The opinion of the court was delivered by: LORD, JR.
JOHN W. LORD, Jr., District Judge.
The operator of the car in which the plaintiffs were passengers, Mr. Pendergrass, did not appear in court to testify, and, consequently, the only testimony about the manner in which the Pendergrass car was operated came from his passengers, the plaintiffs.
The case went to the jury, and a verdict was rendered in favor of the defendant. The matter is now before the Court on the Plaintiffs' Motion for a New Trial.
It is agreed by all parties that the only issue now before the Court is the propriety of its ruling regarding the testimony of a Eugene Boyle, an employee of an independent investigating agency which had been retained to investigate the matter by the defendant's insurance company.
About two weeks after the accident, Mr. Boyle visited the plaintiff, Rosalie Brown, at her home and secured a statement from her. The statement was in narrative form, written in the first person singular by Mr. Boyle. It consisted of two pages, and, among other things, recited the plaintiff's recollections as to the various positions of the two cars shortly before the collision and immediately thereafter. It also contained various data concerning the plaintiffs' alleged injuries.
Prior to formally introducing the statement into evidence, counsel for the defense used certain portions of the statement in his cross-examination of the plaintiff, Rosalie Brown. Specifically, he questioned her about her recollection concerning the positions of the two cars shortly before the accident. Initially, in her examination this plaintiff admitted that the statement contained her signature, and that the statement was correct and true. However, during a deposition in 1963 she had testified that she had observed the defendant's car shortly before the accident, whereas in the written statement she indicated that she had not seen the striking vehicle. This testimony was very important to the plaintiffs, since it was the only testimony on their behalf regarding the operation of either vehicle. Nevertheless, even after it became apparent that the defense intended to impeach the testimony of the plaintiff, counsel for the plaintiff stipulated to the introduction of the statement into evidence without the necessity of formal proof (N.T. 90-91), thus relinquishing his best opportunity to cross-examine Mr. Boyle regarding his employment and the circumstances under which the statement was taken.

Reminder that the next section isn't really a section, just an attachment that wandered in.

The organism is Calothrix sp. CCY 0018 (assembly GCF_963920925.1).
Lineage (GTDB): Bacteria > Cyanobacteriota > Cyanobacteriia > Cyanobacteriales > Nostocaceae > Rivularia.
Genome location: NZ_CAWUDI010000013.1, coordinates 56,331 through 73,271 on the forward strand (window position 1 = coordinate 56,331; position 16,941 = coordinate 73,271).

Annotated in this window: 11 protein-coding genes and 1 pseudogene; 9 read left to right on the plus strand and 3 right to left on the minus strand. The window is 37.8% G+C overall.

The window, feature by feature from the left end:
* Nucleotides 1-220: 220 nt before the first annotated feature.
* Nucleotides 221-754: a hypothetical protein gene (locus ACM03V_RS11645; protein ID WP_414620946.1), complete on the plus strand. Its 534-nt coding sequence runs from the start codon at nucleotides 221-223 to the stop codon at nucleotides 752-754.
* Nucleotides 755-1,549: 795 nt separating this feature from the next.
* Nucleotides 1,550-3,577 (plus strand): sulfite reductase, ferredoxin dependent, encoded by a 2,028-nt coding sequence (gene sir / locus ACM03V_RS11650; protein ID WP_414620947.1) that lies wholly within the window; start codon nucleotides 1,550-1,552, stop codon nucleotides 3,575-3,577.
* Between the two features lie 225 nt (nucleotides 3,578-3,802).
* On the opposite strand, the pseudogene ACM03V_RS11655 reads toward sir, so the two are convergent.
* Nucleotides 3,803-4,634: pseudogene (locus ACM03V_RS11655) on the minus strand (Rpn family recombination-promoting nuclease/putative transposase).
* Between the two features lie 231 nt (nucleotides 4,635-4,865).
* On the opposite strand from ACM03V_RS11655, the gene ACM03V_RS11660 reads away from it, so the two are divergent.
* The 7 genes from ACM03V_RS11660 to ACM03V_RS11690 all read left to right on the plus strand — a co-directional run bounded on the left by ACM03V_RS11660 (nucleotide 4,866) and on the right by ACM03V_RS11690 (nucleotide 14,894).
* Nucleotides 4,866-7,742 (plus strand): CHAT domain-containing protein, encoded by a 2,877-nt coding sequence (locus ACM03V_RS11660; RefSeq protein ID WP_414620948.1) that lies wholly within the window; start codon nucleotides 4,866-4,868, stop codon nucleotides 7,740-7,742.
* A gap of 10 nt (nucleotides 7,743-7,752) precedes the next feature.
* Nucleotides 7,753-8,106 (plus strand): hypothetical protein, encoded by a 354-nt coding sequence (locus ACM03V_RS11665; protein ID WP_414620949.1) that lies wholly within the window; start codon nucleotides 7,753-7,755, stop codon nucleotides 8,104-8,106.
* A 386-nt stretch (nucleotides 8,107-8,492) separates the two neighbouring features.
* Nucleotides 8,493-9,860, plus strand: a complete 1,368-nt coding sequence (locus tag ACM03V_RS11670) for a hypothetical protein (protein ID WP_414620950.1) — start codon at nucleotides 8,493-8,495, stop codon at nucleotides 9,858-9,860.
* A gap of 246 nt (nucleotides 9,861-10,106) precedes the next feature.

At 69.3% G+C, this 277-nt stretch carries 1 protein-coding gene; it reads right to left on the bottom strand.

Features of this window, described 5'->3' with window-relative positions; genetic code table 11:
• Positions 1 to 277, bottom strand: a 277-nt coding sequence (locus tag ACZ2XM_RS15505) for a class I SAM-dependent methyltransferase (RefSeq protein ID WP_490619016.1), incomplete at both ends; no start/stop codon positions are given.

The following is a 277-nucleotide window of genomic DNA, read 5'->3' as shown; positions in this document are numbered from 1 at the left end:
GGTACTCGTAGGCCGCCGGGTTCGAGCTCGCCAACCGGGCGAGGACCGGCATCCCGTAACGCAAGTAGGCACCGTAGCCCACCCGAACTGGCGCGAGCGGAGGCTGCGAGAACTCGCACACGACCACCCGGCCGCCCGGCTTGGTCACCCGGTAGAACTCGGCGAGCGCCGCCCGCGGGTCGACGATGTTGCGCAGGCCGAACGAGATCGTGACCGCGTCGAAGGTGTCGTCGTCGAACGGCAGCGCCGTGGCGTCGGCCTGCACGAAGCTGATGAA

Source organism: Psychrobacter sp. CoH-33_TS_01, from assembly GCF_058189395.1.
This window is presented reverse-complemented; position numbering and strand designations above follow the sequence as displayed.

Later in the trial, counsel for the plaintiffs sought to call Mr. Boyle as his rebuttal witness ostensibly to show the nature of his employment and the various techniques used in taking such statements. Although it was not entirely clear what the plaintiffs thereby intended to rebut, the court nevertheless, in the exercise of its discretion, allowed the plaintiffs to call Mr. Boyle as plaintiffs' witness. On direct examination by plaintiffs' counsel, Boyle was searchingly questioned regarding his employment. It was brought out that he was a trained investigator, that he had taken such statements on behalf of defendant for some thirteen years, and that he specialized in the investigation of automobile accidents (N.T. 446-458). However, the plaintiffs' counsel was told by the Court that he would not be permitted to bring out the fact that Mr. Boyle had taken the statement on behalf of an insurance company.
These rulings are now urged by the plaintiffs as a ground for a new trial.
In support of the motion for a new trial, counsel urges most strenuously that the recent Pennsylvania case of Goodis v. Gimbel Bros., 420 Pa. 439, 218 A.2d 574 (1966) is controlling.
In that case the plaintiff sued for injuries she sustained when she allegedly caught her shoe in an open seam in the carpet of the defendant's store. However, the investigation by the defendant's insurance carrier disclosed a witness, a Mrs. Rovner, who initially gave a statement to the defendant's insurance investigator that the plaintiff's injury occurred when she walked off the platform on which both ...